Posts written by Alan Tennyson

Elephant bird DNA reveals that the Kiwi is not an Aussie

Alan Cooper holds a giant elephant bird leg bone in front of a kiwi skeleton for media as Alan Tennyson looks on. Photo: Jean-Claude Stahl © Te Papa

A study published in the journal Science today reveals a new and unexpected origin for New Zealand’s iconic kiwi and overturns the previous idea that the ancestors of kiwi flew directly over from Australia (see Miocene fossils show that Kiwi are probably not phyletic dwarves, Paleornithological Research 2013, and St Bathan’s kiwi – NZ Birds Online). … Read more »

Were broad-billed prions from The Snares part of the massive die-off of this species in 2011?

  • South Bay Snares
  • Dead skua prey remains
  • Skuas feeding
  • Broad-billed prion chick, Snares Island. Te Papa

This was one of the key questions that we were trying to answer when four Te Papa scientists – Colin Miskelly, Antony Kusabs, Jean-Claude Stahl and I – set off for the subantarctic Snares Islands in November-December 2013.  The Snares are one of the world’s great seabird islands and broad-billed prions – a small blue-and-white… Read more »

Science Live: Whalebirds – the mystery of the storm riders. Part 8. Prion evolution

  • Fossil bones of fairy prions are abundant in some South Island West Coast caves showing that the species nested there in huge numbers before humans brought rats to New Zealand.  Photo: Te Papa collections, Alan Tennyson
  • Alan Tennyson with a South Island Giant Moa leg bone. Photo © JC Stahl
  • The evolutionary history of prions is poorly understood but prions have been riding the winds of the southern oceans for at least the last 4 million years.  Photo: Fairy Prion, Philip Griffin, NZ Birds Online
  • The blue petrel is a close relative of prions but unlike prions it has a long narrow beak and a white, rather than black tip to its tail.  Photo: South Atlantic, David Boyle, NZ Birds Online

Here is the final instalment in our series of blogs all about prion biology! This is in preparation for our upcoming Science Live event on Oct 22nd (today!) at 1:50 pm NZ time when you can accompany us into the lab via live streaming (a permanent link to the YouTube video can be found below).  For… Read more »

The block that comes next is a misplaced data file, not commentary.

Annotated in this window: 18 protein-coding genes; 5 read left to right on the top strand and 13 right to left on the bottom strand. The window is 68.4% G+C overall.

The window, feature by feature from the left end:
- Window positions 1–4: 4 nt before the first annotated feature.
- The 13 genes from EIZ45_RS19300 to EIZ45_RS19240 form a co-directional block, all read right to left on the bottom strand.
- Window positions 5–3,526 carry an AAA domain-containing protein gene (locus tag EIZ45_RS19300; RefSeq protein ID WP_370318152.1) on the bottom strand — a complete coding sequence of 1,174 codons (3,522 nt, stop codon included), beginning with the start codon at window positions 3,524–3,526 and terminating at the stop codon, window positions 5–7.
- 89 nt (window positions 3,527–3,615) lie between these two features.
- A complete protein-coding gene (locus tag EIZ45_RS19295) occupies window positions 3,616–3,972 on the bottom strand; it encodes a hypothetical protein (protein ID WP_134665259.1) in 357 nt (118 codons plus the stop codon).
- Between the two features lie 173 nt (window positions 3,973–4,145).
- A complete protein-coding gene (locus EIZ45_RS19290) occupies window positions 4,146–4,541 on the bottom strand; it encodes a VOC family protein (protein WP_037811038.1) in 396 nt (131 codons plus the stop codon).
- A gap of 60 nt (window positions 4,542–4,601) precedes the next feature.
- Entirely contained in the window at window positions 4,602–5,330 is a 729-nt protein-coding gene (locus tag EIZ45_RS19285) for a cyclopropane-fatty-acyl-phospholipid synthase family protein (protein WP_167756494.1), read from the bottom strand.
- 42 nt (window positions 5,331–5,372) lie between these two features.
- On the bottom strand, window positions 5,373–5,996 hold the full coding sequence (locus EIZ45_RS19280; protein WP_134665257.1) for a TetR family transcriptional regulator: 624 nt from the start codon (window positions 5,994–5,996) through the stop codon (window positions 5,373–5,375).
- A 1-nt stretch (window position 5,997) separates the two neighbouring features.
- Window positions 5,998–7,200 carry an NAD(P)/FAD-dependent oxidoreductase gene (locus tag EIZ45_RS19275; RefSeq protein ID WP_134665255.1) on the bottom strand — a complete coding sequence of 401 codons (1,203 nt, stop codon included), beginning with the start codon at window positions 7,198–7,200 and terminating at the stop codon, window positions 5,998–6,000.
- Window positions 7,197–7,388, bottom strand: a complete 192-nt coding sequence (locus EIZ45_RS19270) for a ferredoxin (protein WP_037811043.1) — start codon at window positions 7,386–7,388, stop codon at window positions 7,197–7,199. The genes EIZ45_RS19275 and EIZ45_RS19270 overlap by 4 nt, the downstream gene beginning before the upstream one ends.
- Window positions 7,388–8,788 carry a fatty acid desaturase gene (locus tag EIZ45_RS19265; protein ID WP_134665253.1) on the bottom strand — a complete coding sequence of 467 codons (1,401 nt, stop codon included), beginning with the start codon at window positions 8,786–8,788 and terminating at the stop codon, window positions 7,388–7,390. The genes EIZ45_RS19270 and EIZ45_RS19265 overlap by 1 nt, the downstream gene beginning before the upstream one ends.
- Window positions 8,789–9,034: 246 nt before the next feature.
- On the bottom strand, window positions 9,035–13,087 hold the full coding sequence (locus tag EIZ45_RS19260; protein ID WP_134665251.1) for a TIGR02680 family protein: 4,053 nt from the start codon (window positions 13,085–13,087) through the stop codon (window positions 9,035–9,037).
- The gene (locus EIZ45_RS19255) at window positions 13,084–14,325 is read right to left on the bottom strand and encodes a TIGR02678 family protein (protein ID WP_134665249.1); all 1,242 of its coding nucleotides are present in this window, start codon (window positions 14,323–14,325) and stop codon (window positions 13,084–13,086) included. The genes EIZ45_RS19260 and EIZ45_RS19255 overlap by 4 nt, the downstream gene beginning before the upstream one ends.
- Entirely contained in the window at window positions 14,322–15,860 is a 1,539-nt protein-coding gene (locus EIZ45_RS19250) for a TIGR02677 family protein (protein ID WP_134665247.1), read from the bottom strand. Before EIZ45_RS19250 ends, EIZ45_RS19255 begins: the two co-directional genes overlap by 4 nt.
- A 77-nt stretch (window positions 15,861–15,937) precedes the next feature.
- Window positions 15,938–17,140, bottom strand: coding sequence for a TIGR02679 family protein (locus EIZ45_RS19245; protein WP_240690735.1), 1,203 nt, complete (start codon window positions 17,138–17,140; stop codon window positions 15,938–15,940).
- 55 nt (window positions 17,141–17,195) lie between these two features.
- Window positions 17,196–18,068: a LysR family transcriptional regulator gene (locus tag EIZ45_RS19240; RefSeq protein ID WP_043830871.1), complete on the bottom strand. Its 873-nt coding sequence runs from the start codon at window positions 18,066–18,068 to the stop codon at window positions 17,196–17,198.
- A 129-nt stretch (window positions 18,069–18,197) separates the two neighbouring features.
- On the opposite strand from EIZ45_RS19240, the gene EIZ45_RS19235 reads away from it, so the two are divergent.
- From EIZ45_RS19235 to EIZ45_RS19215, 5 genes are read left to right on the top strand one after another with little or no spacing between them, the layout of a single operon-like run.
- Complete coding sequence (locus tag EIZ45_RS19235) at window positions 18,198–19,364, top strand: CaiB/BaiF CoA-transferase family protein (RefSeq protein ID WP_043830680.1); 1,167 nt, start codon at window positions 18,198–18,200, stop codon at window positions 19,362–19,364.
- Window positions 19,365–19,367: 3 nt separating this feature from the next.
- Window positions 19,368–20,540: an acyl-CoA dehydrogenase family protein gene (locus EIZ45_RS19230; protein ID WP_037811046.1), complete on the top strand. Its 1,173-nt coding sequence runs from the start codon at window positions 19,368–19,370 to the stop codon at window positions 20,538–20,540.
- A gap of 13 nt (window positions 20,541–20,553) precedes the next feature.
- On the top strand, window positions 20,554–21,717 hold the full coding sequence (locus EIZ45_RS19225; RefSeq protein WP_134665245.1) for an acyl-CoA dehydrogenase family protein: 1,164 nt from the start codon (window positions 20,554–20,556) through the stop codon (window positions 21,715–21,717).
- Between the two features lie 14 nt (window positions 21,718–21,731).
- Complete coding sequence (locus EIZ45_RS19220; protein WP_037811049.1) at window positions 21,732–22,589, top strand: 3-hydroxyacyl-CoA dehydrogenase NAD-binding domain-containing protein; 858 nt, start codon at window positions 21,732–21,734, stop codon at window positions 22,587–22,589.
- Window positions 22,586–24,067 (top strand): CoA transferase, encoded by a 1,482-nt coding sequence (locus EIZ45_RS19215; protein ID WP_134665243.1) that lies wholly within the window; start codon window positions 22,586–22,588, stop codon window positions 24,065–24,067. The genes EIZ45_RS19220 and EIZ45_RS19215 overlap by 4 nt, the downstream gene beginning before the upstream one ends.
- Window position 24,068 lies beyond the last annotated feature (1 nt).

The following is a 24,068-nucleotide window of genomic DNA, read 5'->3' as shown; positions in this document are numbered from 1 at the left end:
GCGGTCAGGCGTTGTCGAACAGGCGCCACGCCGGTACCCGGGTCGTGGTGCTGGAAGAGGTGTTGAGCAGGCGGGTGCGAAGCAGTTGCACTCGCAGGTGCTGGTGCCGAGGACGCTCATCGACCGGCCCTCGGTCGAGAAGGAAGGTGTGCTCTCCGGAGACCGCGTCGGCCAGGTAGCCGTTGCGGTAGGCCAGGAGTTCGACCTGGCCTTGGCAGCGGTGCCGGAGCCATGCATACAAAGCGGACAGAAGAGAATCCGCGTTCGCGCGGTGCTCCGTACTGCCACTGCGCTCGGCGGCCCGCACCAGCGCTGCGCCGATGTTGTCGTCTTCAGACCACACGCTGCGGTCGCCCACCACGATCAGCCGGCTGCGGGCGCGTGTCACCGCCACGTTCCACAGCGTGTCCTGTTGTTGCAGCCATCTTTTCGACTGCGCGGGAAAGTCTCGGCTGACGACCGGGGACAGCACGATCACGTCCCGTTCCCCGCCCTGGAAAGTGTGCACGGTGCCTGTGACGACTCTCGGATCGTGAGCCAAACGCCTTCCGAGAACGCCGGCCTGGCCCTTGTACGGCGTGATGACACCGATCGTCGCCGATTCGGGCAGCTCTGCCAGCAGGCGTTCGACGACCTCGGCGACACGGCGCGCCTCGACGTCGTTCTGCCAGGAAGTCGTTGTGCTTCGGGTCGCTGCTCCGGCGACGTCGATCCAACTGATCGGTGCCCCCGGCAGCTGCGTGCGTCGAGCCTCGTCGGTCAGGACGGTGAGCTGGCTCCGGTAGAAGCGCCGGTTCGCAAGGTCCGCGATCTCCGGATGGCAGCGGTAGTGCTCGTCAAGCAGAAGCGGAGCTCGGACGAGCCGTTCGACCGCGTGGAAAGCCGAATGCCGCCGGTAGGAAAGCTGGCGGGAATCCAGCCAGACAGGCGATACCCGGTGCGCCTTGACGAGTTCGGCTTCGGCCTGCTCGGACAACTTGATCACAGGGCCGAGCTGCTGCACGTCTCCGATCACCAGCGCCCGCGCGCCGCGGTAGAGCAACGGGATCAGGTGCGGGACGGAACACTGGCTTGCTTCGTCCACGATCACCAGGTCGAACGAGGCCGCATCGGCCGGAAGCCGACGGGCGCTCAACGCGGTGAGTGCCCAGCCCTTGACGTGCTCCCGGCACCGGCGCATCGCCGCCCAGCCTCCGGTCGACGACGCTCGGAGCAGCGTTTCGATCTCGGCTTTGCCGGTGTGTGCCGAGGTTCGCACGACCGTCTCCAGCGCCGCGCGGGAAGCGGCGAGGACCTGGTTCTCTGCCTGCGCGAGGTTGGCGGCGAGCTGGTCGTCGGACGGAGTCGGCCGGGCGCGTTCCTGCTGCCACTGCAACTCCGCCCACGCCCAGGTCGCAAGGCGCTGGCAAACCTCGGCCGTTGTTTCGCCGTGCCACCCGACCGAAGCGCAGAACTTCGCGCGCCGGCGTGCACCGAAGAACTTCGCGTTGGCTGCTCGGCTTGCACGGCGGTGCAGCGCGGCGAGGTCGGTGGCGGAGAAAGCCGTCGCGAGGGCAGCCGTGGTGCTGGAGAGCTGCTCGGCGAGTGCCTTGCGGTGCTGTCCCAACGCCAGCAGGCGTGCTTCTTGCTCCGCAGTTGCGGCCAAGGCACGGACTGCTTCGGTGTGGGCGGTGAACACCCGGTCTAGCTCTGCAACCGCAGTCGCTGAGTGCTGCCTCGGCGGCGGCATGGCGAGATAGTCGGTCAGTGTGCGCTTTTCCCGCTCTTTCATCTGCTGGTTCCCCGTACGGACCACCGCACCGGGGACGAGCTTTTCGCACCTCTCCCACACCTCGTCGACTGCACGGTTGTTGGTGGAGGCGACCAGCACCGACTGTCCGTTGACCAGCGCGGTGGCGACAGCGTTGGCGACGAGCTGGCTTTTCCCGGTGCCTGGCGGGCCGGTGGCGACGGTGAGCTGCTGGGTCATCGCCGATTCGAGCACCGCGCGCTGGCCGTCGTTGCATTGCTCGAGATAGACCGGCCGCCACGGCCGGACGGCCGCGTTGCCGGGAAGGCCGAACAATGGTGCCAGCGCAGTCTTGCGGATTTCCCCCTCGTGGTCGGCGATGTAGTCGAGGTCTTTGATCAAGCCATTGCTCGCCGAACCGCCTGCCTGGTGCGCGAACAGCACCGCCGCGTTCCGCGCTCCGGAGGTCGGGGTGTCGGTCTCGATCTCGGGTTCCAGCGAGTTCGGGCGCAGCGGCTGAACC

Burgess Island – a recovering seabird island

  • Bottlenose dolphins (Tursiops truncatus) accompanied us as we approached the Mokohinau Islands. Photo Alan Tennyson, Te Papa
  • Fig. 1. Team members Jo Peace, Megan Friesen and Derek Bettesworth head towards the Burgess Island lighthouse. Little Barrier Island Hauturu can be seen in the background. Photo Alan Tennyson, Te Papa
  • Fig. 2. Old lighthouse accommodation provided a comfortable base with spectacular views. Photo Alan Tennyson, Te Papa
  • Fig. 5. Black-winged petrels displaying over Burgess Island at night. . Photo Alan Tennyson, Te Papa

By Alan Tennyson, Curator of Vertebrates I was invited by Chris Gaskin (Forest & Bird) and Matt Rayner (Auckland University) to join a party in February 2013 on the Mokohinau Islands to hunt for the nesting grounds of the recently rediscovered New Zealand storm petrel (Fregetta maoriana). This island group lies more than 50 km… Read more »

Night Life on the Poor Knights Islands

  • Poor Knights Dec 2011 463
  • Poor Knights Dec 2011 396
  • Poor Knights Dec 2011 326
  • Poor Knights Dec 2011 289

The Poor Knights Islands, northeast of Whangarei, are perhaps best known as a world-class diving location, but the life on land is no less astonishing and it really comes alive at night.  In December 2011, I assisted seabird expert Graeme Taylor with his work on the migration of Buller’s Shearwaters.  This species of petrel breeds… Read more »

Fossils uncovered!

Normally fossils are found in the field but in this case Te Papa technicians and I have been rediscovering an early accumulation of fossil reptiles and fish held in Te Papa’s collections that have not been examined for decades. When the Colonial Museum opened in 1865, the Director James Hector, wanted to show New Zealanders… Read more »

The deluge and the ark

Curator of Fossil Vertebrates, Alan Tennyson, excavating the St Bathans site in Otago. Image copyright Te Papa

Recently, a group of researchers in New Zealand suggested that the absence of fossils between 25 and 22 million years ago indicated that the islands completely disappeared under water, and then later re-emerged. But a newly discovered fossil reptile suggests this theory does not hold water. Alan Tennyson, Curator of Fossil Vertebrates at Te Papa,… Read more »